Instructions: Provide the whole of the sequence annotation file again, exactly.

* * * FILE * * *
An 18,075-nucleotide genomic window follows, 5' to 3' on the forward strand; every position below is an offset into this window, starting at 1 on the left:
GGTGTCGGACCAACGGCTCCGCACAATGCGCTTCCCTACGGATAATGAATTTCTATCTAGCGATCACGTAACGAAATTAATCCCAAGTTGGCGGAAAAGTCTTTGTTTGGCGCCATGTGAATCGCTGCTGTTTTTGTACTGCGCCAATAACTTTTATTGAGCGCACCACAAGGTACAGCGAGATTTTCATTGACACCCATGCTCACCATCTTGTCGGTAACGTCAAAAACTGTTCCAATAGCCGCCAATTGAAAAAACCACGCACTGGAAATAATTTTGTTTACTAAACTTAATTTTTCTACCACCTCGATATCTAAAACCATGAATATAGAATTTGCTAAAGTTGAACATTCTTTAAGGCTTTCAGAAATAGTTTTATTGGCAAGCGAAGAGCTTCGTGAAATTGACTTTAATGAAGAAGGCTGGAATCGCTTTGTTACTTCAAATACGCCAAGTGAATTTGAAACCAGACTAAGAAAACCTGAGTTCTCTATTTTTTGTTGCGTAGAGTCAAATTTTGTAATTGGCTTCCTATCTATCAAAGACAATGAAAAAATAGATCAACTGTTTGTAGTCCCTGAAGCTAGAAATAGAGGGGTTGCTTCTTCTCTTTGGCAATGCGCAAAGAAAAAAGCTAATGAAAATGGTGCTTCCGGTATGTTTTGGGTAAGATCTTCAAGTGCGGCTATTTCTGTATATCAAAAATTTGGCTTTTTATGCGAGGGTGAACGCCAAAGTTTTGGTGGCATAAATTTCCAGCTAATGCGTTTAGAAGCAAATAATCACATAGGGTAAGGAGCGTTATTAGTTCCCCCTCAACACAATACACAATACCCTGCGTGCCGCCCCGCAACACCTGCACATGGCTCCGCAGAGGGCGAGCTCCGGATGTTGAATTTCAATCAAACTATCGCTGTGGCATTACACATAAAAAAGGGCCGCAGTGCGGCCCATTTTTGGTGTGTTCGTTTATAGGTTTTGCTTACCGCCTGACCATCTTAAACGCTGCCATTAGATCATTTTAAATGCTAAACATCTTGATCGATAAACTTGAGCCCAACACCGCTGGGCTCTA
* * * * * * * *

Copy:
An 18,075-nucleotide genomic window follows, 5' to 3' on the forward strand; every position below is an offset into this window, starting at 1 on the left:
GGTGTCGGACCAACGGCTCCGCACAATGCGCTTCCCTACGGATAATGAATTTCTATCTAGCGATCACGTAACGAAATTAATCCCAAGTTGGCGGAAAAGTCTTTGTTTGGCGCCATGTGAATCGCTGCTGTTTTTGTACTGCGCCAATAACTTTTATTGAGCGCACCACAAGGTACAGCGAGATTTTCATTGACACCCATGCTCACCATCTTGTCGGTAACGTCAAAAACTGTTCCAATAGCCGCCAATTGAAAAAACCACGCACTGGAAATAATTTTGTTTACTAAACTTAATTTTTCTACCACCTCGATATCTAAAACCATGAATATAGAATTTGCTAAAGTTGAACATTCTTTAAGGCTTTCAGAAATAGTTTTATTGGCAAGCGAAGAGCTTCGTGAAATTGACTTTAATGAAGAAGGCTGGAATCGCTTTGTTACTTCAAATACGCCAAGTGAATTTGAAACCAGACTAAGAAAACCTGAGTTCTCTATTTTTTGTTGCGTAGAGTCAAATTTTGTAATTGGCTTCCTATCTATCAAAGACAATGAAAAAATAGATCAACTGTTTGTAGTCCCTGAAGCTAGAAATAGAGGGGTTGCTTCTTCTCTTTGGCAATGCGCAAAGAAAAAAGCTAATGAAAATGGTGCTTCCGGTATGTTTTGGGTAAGATCTTCAAGTGCGGCTATTTCTGTATATCAAAAATTTGGCTTTTTATGCGAGGGTGAACGCCAAAGTTTTGGTGGCATAAATTTCCAGCTAATGCGTTTAGAAGCAAATAATCACATAGGGTAAGGAGCGTTATTAGTTCCCCCTCAACACAATACACAATACCCTGCGTGCCGCCCCGCAACACCTGCACATGGCTCCGCAGAGGGCGAGCTCCGGATGTTGAATTTCAATCAAACTATCGCTGTGGCATTACACATAAAAAAGGGCCGCAGTGCGGCCCATTTTTGGTGTGTTCGTTTATAGGTTTTGCTTACCGCCTGACCATCTTAAACGCTGCCATTAGATCATTTTAAATGCTAAACATCTTGATCGATAAACTTGAGCCCAACACCGCTGGGCTCTA